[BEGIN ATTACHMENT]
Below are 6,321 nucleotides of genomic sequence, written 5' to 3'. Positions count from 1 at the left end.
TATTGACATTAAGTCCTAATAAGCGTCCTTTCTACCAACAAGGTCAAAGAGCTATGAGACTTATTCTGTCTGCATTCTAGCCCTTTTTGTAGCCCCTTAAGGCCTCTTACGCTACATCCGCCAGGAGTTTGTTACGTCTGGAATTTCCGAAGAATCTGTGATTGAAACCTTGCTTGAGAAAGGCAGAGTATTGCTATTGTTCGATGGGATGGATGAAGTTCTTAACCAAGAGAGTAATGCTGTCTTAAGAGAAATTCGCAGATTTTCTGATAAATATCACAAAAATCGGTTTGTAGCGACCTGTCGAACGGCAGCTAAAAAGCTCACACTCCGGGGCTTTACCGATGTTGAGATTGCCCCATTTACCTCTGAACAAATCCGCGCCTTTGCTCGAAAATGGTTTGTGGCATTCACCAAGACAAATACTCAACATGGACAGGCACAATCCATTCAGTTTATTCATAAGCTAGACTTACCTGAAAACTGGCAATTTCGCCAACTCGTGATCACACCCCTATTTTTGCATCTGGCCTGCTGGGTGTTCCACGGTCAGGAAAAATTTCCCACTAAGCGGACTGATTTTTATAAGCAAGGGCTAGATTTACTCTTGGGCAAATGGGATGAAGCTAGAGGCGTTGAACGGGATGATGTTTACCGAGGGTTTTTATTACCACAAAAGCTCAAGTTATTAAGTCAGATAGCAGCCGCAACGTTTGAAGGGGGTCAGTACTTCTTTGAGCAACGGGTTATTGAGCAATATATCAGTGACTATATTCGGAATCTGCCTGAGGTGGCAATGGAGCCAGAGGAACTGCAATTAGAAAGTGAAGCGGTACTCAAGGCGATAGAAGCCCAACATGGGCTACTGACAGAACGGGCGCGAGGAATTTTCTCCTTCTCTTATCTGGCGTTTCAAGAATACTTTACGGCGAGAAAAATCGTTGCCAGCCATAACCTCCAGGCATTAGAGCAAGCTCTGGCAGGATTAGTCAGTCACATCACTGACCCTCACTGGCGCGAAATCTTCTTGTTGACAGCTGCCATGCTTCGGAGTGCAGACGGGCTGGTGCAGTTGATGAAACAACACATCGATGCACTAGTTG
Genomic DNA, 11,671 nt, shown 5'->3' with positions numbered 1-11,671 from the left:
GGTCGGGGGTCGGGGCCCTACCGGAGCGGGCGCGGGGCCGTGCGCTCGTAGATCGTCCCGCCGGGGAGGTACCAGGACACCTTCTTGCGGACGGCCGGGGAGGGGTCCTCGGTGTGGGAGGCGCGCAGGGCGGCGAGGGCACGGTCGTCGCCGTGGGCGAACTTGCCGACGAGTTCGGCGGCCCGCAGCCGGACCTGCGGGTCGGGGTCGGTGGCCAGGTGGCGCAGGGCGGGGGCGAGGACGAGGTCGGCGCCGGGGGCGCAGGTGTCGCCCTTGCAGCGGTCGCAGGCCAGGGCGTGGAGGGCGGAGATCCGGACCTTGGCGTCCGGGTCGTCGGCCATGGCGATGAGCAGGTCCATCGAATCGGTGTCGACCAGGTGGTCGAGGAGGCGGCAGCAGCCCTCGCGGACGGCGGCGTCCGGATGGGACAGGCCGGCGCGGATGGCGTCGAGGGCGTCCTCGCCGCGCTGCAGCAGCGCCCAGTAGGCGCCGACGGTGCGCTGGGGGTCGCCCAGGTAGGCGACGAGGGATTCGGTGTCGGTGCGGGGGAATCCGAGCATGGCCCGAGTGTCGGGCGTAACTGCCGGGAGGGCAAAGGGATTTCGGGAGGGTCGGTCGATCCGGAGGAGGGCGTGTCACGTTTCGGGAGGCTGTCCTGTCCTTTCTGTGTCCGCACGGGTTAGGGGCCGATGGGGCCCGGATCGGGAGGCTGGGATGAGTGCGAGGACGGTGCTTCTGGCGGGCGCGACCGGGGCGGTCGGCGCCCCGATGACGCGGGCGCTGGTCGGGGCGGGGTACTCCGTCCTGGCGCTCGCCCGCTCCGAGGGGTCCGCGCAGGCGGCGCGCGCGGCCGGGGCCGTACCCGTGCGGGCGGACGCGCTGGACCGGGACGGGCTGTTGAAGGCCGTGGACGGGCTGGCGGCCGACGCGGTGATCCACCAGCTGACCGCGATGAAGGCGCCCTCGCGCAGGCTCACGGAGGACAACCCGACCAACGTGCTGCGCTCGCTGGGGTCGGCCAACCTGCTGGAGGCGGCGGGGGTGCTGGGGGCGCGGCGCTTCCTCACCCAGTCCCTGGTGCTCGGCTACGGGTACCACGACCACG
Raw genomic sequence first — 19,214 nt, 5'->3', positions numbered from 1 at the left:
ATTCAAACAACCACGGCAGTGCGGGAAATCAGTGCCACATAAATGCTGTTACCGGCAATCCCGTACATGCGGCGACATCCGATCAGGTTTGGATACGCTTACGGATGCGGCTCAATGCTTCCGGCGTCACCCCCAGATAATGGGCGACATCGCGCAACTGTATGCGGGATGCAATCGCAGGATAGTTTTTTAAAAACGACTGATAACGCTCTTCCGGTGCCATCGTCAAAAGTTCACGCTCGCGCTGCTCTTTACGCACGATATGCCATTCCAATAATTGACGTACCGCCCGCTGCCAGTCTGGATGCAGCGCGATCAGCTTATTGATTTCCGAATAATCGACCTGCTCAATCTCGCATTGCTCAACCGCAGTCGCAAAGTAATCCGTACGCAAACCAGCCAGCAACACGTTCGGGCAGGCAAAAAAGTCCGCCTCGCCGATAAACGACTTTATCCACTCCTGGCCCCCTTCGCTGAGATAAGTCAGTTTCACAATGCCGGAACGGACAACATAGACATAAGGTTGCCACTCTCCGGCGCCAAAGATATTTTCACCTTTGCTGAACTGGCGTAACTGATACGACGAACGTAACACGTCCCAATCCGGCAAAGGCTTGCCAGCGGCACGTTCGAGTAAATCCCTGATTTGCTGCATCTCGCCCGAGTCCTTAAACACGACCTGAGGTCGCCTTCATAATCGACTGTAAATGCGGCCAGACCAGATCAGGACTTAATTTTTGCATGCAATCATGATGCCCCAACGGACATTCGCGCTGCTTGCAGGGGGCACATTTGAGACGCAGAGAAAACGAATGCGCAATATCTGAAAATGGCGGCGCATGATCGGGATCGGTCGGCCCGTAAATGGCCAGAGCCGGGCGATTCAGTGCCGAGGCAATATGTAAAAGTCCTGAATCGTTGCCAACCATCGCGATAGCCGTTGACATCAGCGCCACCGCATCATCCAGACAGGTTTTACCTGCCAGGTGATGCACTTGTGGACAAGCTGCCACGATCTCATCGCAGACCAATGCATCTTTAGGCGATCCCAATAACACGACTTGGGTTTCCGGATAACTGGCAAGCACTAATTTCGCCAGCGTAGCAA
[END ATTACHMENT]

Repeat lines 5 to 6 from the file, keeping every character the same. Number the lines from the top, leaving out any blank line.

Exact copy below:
Raw genomic sequence first — 19,214 nt, 5'->3', positions numbered from 1 at the left:
ATTCAAACAACCACGGCAGTGCGGGAAATCAGTGCCACATAAATGCTGTTACCGGCAATCCCGTACATGCGGCGACATCCGATCAGGTTTGGATACGCTTACGGATGCGGCTCAATGCTTCCGGCGTCACCCCCAGATAATGGGCGACATCGCGCAACTGTATGCGGGATGCAATCGCAGGATAGTTTTTTAAAAACGACTGATAACGCTCTTCCGGTGCCATCGTCAAAAGTTCACGCTCGCGCTGCTCTTTACGCACGATATGCCATTCCAATAATTGACGTACCGCCCGCTGCCAGTCTGGATGCAGCGCGATCAGCTTATTGATTTCCGAATAATCGACCTGCTCAATCTCGCATTGCTCAACCGCAGTCGCAAAGTAATCCGTACGCAAACCAGCCAGCAACACGTTCGGGCAGGCAAAAAAGTCCGCCTCGCCGATAAACGACTTTATCCACTCCTGGCCCCCTTCGCTGAGATAAGTCAGTTTCACAATGCCGGAACGGACAACATAGACATAAGGTTGCCACTCTCCGGCGCCAAAGATATTTTCACCTTTGCTGAACTGGCGTAACTGATACGACGAACGTAACACGTCCCAATCCGGCAAAGGCTTGCCAGCGGCACGTTCGAGTAAATCCCTGATTTGCTGCATCTCGCCCGAGTCCTTAAACACGACCTGAGGTCGCCTTCATAATCGACTGTAAATGCGGCCAGACCAGATCAGGACTTAATTTTTGCATGCAATCATGATGCCCCAACGGACATTCGCGCTGCTTGCAGGGGGCACATTTGAGACGCAGAGAAAACGAATGCGCAATATCTGAAAATGGCGGCGCATGATCGGGATCGGTCGGCCCGTAAATGGCCAGAGCCGGGCGATTCAGTGCCGAGGCAATATGTAAAAGTCCTGAATCGTTGCCAACCATCGCGATAGCCGTTGACATCAGCGCCACCGCATCATCCAGACAGGTTTTACCTGCCAGGTGATGCACTTGTGGACAAGCTGCCACGATCTCATCGCAGACCAATGCATCTTTAGGCGATCCCAATAACACGACTTGGGTTTCCGGATAACTGGCAAGCACTAATTTCGCCAGCGTAGCAA